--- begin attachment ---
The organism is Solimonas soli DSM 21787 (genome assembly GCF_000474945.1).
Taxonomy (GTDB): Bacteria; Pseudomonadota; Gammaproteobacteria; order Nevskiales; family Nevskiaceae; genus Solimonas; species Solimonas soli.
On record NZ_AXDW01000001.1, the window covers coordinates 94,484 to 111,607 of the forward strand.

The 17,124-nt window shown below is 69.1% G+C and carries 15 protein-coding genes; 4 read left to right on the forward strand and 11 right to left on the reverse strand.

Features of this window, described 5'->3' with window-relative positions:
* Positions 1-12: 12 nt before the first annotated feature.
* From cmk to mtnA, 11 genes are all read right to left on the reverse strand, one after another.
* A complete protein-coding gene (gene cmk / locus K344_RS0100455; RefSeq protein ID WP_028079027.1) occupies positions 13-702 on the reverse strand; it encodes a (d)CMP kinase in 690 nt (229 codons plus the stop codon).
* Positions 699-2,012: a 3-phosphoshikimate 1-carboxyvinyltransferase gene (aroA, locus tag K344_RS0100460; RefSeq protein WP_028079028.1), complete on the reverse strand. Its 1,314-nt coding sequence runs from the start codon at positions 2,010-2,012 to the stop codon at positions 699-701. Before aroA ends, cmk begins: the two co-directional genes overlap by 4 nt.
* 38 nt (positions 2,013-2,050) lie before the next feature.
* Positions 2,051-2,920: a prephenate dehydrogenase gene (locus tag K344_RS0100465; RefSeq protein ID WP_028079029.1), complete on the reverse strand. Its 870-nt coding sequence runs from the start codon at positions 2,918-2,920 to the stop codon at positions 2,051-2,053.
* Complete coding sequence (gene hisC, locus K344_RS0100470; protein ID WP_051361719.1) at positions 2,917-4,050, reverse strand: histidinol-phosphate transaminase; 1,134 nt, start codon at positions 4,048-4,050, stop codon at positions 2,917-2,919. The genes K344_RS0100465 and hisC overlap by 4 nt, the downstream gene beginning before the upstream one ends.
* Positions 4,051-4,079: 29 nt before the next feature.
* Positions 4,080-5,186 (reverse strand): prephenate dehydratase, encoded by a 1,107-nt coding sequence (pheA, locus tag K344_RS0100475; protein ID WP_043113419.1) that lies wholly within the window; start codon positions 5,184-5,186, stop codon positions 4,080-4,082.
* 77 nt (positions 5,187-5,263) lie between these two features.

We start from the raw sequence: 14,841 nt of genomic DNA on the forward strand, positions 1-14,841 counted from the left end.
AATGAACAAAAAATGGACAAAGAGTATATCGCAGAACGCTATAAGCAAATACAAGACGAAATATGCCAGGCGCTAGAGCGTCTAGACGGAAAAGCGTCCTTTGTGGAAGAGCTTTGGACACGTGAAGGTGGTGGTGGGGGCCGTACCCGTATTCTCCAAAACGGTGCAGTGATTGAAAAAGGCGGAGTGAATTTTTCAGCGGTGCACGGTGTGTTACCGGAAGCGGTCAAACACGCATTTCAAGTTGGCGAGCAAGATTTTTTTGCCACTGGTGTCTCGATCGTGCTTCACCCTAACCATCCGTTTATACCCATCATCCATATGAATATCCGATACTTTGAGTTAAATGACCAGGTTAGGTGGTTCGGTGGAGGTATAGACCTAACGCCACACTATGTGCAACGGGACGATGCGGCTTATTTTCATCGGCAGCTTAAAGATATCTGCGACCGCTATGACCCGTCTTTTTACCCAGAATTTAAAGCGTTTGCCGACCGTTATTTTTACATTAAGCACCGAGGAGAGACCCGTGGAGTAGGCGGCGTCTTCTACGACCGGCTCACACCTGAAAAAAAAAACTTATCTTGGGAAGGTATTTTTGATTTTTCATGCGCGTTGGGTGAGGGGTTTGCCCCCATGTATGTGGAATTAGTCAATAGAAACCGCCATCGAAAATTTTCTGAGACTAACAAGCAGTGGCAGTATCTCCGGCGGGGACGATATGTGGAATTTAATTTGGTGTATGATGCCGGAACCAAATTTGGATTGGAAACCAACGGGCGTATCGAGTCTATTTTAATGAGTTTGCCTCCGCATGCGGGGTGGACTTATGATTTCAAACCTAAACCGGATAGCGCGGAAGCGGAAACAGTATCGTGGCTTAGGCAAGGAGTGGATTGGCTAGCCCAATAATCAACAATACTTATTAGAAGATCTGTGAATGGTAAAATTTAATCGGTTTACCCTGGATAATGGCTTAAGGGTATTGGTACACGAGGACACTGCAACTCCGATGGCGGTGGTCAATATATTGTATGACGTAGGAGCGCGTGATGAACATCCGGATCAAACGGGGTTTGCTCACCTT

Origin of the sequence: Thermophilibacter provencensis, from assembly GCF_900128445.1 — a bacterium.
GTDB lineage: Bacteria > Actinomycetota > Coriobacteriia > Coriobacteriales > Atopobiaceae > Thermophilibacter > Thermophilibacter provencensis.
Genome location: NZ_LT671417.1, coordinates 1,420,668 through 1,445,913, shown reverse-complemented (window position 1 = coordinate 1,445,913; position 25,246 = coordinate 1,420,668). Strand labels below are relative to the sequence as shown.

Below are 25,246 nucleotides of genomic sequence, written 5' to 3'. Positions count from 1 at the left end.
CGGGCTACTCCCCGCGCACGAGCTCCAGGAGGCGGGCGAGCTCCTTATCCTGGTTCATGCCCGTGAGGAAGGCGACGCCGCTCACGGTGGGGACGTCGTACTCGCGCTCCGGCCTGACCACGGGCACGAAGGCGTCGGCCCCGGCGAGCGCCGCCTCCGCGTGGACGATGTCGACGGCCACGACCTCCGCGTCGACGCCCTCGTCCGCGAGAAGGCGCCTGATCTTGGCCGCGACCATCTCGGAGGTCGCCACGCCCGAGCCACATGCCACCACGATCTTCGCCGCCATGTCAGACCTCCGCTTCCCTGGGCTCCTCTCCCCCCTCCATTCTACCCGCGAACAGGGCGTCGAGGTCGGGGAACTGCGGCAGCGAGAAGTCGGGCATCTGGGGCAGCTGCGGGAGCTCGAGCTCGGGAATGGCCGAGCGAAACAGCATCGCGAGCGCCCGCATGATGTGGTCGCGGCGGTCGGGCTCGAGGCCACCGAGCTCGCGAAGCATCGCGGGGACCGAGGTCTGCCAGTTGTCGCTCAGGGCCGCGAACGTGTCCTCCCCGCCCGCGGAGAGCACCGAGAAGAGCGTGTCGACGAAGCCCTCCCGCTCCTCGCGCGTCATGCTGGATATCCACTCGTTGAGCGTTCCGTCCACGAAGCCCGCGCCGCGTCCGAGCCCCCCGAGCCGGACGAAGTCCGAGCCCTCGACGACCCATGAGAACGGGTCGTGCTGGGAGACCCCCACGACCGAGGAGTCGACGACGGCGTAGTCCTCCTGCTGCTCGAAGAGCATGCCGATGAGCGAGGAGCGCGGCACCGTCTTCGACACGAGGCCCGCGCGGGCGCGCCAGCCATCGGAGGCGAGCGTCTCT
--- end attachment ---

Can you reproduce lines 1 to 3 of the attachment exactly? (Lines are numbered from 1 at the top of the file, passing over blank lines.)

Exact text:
The organism is Solimonas soli DSM 21787 (genome assembly GCF_000474945.1).
Taxonomy (GTDB): Bacteria; Pseudomonadota; Gammaproteobacteria; order Nevskiales; family Nevskiaceae; genus Solimonas; species Solimonas soli.
On record NZ_AXDW01000001.1, the window covers coordinates 94,484 to 111,607 of the forward strand.